Pictured to the right side of this rack are two synths by boutique manufacturer Black Corporation. On top is Deckard's Dream, which is inspired by the Yamaha CS-80 – a vintage synthesizer used prominently in Vangelis's score for Blade Runner. Below it is the Kijimi, based on French company RSF's Polykobol – another vintage synth favoured by Vangelis. Richard contributed 128 preset sounds for the Kijimi's 1.2 update.

"When I initially did sounds for the Yamaha Montage, I had to have a separate editor that the developers in Japan sent me. It's so deep and vast and the possibilities are insane. The range and sounds you can get out of this, and what you can do with it, it's incredible. I think it's a very underrated synthesizer.

In simple terms, it asks you to pick 8 FM presets that you really like for the AI engine to analyze. And it will give you 1024 different variations based on your selection, then map all of those sounds to these points that you can move through on a touch screen. You can morph from like an FM bell, to something like a flute and a bass sound – and hear all the stuff that happens in between."

While Richard has worked as a sound designer on most of his synthesizers, there are a few exceptions. The ARP 2600 pictured to the left has been in his possession since high school, as has the Devilfish clone of a Roland TB-303 you can see on the right. We’ll come back to the 303s later.

The Nord Modular G2 (for which, yes, Richard designed preset sounds) played a large role on Richard’s modular-synth-heavy 2018 album, Sort\Lave.

Richard Devine - Revsic (excerpt)Original Source: YouTube

Sort\Lave
"I acquired a lot of analog stuff while working on my last album, Sort\Lave. I wanted to do everything by hand rather than on the computer, unlike with my previous albums, which were mostly done ‘in the box’ with plug-ins. I wanted to create the record entirely from my hands and my ears – from the creation process of patching on the modular to multi-tracking all the sessions back into an analog summing mixer, taking the stems, and the mixing everything through an actual analog compressors and two equalizers.”

Close-up view of Richard Devine's modular synthesizerOriginal Source: Courtesy of the Artist

"I was pleasantly surprised to find out that the results were much better than doing everything in the box, at least for me. There were a few things that were a pain in the butt because when you're working with the modular, you don't have instant recall – you don't have presets and stuff like that. So sometimes it would take several weeks to capture a patch just the way I wanted it. I had to perform everything live.”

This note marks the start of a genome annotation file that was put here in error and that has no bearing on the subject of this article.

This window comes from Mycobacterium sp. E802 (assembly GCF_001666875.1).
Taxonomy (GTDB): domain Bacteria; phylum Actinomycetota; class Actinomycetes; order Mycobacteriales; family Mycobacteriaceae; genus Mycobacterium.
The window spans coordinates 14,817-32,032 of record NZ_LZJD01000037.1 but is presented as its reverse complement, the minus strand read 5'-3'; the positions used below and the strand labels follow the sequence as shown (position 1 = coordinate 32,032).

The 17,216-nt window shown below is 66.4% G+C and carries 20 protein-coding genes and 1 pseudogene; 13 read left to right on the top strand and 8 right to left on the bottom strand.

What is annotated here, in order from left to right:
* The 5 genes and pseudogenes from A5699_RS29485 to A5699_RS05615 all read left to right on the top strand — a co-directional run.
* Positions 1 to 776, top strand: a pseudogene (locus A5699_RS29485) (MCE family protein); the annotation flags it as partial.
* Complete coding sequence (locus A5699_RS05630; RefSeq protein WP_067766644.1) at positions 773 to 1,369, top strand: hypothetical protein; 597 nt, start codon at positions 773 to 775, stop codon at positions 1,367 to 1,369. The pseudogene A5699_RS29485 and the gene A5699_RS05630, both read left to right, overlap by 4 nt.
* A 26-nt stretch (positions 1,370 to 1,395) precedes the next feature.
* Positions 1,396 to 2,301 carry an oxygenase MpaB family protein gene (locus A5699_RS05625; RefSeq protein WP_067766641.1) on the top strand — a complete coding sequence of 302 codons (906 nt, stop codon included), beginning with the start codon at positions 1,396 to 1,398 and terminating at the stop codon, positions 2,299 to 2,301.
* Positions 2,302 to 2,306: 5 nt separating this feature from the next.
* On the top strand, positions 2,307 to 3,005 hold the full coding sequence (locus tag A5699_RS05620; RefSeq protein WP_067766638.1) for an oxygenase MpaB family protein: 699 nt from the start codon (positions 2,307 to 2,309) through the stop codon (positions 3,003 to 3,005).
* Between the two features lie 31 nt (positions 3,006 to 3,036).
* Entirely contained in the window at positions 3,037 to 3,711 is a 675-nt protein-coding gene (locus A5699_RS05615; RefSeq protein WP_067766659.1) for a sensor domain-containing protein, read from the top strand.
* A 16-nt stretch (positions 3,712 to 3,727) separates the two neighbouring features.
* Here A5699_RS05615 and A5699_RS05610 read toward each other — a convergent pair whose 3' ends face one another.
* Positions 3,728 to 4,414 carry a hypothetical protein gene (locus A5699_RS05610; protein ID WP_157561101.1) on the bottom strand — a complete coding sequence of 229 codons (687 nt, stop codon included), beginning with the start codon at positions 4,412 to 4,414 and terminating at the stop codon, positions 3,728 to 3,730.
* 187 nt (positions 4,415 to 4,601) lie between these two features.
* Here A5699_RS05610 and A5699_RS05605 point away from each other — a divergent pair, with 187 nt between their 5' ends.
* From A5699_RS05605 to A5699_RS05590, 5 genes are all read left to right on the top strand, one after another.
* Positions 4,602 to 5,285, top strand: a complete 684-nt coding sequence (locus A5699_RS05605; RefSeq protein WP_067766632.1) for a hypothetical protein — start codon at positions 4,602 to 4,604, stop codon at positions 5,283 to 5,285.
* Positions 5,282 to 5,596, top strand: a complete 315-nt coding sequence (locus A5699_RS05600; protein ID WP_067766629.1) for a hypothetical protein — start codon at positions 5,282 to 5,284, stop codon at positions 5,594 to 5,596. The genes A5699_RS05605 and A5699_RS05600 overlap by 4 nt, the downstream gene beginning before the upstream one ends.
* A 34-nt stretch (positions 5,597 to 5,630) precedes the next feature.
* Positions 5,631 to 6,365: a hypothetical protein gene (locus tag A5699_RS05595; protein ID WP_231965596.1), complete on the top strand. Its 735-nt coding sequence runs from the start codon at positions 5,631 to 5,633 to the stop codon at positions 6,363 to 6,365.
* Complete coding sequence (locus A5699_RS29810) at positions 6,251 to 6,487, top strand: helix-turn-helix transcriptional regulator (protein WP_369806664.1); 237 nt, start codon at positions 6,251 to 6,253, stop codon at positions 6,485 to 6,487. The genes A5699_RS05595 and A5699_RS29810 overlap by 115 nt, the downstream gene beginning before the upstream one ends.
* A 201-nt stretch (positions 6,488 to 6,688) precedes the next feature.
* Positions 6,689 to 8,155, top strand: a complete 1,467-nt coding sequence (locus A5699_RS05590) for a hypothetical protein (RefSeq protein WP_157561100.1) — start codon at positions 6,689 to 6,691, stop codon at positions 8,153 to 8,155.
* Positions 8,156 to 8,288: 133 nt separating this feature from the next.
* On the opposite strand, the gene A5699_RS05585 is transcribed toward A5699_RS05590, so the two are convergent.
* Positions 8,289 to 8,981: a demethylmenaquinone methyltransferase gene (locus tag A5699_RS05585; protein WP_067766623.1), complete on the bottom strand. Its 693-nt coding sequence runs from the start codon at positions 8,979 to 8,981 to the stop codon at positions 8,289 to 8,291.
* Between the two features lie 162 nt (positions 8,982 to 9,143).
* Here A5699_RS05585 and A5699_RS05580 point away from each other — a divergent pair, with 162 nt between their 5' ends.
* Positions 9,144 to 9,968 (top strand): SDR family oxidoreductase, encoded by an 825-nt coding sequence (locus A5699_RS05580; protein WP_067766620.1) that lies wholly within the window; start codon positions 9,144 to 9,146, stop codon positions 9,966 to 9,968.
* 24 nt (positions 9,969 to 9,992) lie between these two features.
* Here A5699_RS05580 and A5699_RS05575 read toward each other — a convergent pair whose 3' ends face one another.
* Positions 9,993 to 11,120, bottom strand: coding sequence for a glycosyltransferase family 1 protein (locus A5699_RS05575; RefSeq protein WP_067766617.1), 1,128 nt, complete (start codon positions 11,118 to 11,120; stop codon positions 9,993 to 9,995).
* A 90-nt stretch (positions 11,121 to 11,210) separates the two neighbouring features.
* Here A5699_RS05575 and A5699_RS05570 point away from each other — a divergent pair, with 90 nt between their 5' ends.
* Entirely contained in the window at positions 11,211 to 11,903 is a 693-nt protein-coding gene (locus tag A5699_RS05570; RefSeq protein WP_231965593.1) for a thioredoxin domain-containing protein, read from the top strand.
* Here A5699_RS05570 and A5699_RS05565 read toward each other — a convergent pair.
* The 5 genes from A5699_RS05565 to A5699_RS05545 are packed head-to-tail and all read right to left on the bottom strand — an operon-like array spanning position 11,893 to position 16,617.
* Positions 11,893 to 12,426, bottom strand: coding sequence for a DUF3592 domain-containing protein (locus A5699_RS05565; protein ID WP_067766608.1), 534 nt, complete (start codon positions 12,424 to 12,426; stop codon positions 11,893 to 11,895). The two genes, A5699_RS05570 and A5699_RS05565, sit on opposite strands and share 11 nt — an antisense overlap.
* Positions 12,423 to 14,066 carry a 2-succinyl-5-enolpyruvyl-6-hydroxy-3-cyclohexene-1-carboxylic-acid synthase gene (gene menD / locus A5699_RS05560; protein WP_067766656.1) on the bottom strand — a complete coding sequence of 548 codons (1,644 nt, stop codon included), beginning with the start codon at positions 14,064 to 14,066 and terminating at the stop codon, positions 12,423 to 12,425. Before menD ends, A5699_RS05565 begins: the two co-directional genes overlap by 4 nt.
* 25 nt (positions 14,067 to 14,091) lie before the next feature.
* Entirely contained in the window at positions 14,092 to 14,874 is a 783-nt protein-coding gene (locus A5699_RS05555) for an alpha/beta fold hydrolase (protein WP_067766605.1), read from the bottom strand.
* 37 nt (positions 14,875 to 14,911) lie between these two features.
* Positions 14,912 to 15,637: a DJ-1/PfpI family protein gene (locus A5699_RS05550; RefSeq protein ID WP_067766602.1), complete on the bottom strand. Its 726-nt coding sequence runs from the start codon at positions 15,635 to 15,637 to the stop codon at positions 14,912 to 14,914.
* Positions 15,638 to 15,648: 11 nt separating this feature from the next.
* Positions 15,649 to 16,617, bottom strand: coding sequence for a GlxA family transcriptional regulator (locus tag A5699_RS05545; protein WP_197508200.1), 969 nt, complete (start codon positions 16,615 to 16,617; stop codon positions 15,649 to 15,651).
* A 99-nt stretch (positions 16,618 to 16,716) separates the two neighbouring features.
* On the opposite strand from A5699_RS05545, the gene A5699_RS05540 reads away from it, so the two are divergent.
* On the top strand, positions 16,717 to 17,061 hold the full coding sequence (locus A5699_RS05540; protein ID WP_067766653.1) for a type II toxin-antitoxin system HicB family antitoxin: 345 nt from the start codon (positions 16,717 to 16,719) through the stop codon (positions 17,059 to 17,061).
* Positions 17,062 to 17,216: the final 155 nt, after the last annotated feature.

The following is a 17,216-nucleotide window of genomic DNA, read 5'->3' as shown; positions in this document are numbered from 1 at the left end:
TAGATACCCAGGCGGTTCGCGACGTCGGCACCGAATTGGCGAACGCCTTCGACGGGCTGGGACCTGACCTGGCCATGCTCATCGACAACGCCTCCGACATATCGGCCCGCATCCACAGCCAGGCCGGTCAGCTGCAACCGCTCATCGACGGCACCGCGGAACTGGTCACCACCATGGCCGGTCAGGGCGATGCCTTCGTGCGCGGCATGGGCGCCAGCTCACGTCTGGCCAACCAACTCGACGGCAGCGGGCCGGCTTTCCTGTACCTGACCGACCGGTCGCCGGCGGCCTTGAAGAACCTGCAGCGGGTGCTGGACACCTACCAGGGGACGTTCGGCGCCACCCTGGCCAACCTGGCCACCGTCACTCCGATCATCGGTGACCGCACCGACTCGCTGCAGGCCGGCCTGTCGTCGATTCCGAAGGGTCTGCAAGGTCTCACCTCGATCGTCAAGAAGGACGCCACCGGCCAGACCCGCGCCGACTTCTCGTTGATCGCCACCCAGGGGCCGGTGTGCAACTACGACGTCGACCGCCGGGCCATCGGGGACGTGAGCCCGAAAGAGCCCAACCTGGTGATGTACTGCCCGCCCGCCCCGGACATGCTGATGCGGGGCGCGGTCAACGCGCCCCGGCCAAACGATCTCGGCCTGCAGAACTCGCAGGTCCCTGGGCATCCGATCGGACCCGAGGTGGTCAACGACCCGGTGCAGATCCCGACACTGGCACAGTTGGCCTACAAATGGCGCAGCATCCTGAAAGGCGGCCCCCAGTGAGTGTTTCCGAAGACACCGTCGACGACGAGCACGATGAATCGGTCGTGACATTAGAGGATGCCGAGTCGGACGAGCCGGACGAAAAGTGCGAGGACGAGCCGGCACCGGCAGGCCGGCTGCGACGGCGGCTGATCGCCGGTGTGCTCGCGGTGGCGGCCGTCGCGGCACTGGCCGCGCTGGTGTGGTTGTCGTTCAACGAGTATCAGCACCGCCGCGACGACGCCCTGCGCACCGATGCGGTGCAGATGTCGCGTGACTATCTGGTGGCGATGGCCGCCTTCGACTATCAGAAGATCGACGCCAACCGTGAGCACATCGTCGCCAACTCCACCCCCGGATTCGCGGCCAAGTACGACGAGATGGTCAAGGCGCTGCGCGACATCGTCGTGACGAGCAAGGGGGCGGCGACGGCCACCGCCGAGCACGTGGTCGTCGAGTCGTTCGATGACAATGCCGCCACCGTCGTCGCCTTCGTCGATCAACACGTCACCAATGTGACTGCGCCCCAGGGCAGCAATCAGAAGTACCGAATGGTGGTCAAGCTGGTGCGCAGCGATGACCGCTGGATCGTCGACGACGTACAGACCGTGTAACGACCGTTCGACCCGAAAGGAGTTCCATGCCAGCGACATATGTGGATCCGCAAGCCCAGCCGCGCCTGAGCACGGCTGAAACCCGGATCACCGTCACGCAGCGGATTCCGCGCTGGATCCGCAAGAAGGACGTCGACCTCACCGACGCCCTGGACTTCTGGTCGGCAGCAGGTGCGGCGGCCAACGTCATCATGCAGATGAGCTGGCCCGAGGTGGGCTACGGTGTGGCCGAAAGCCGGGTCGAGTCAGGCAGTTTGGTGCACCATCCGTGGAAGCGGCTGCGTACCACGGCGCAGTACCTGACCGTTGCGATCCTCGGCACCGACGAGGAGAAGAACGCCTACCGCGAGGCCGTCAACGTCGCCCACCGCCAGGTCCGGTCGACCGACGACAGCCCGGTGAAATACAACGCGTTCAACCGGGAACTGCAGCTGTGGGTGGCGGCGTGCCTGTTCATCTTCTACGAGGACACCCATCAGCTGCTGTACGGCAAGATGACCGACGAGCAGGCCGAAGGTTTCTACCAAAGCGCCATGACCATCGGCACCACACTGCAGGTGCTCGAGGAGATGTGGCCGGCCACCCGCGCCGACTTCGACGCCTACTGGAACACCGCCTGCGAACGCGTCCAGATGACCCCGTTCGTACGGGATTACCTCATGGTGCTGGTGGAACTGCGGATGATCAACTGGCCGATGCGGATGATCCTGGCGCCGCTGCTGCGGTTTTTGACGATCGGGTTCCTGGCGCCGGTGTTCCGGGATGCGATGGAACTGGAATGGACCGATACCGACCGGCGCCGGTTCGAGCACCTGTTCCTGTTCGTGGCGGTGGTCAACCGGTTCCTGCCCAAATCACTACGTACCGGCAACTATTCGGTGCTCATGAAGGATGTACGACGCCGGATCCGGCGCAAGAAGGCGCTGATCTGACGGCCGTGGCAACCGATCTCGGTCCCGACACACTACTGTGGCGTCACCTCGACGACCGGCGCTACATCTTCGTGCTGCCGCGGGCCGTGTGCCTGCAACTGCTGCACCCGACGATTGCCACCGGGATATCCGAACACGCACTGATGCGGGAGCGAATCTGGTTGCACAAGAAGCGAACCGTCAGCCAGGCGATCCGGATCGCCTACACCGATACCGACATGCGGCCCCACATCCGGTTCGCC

Richard Devine's modular synthesizerOriginal Source: Courtesy of the Artist

"Sometimes I’d screw up in the middle of the track and we had to redo that take all over again – that was frustrating. But the sound quality, that was what I was really trying to achieve. I didn't use a single sampler on that album. It was all synthetically generated, every sound was synthesized."

Richard Devine's modular synthesizer in the darkOriginal Source: Courtesy of the Artist

Superbooth 19 | Richard Devine | Live PerformanceOriginal Source: YouTube

Downsizing the live set-up
To play Sort\Lave as a live set, Richard used a scaled-down version of his studio modular set-up. But even that comprised two full cases of modules that weighed a combined 50 pounds. He started to thing about downsizing.

"Instead of synthesizing everything, I thought about sampling all of my modular stuff and then synthesizing only a small portion live. That way, the really important parts of the track can still punch through on a big P.A. rig, but stuff that's not as important doesn't require extra gear. I was realizing that the audience didn't really care what I was actually doing up there – they just wanted to have a good time and hear some really crazy music. I was just being hard on myself.”

Richard Devine's Acid EP (2020)Original Source: Courtesy of the Artist

SYSTIK
Richards experiments in scaling down his live setup continued, and eventually inspired him to revisit a more stripped-back form of electronic music from his past – acid. While COVID-19 put a stop to his original plans of playing this new music for a live audience, i eventually found a home on his latest album, SYSTIK.

"I was booked for around 40, 50 festival shows and they all got canceled. I had been playing a few snippets of this live show on my Instagram and gotten a huge response back. So it dawned on me: people aren't going to hear this music this year or even next year. So I decided to record the set, master it myself here in the studio, and release it as a record. That way, people can experience it without me having to go out and play shows.”

Richard Devine's live rigOriginal Source: Courtesy of the Artist

Central to Richard's SYSTIK setup were his Roland TB-303 clones. The 303, as its now better known, was an analog synthesizer designed specifically for bass lines in the early 1980s. Its characteristically "squelchy" filter lent it a unique sound that came to define the acid genre.

Richard Devine's collection of Roland TB 3030 clonesOriginal Source: Courtesy of the Artist

"I have a lot of 303s. I didn't use all of them for the record, mainly the Devilfish and another one which was modded by my friend Dan at Midnight Engineering. I really wanted to keep it minimal and not a symphony of 303s. I processed them in a really, really strange way too. Sometimes you don't realize that it is a 303 until some of the processing gets mixed out or transforms into something else. I tried to be more creative with this sound, rather than just making a typical acid record.”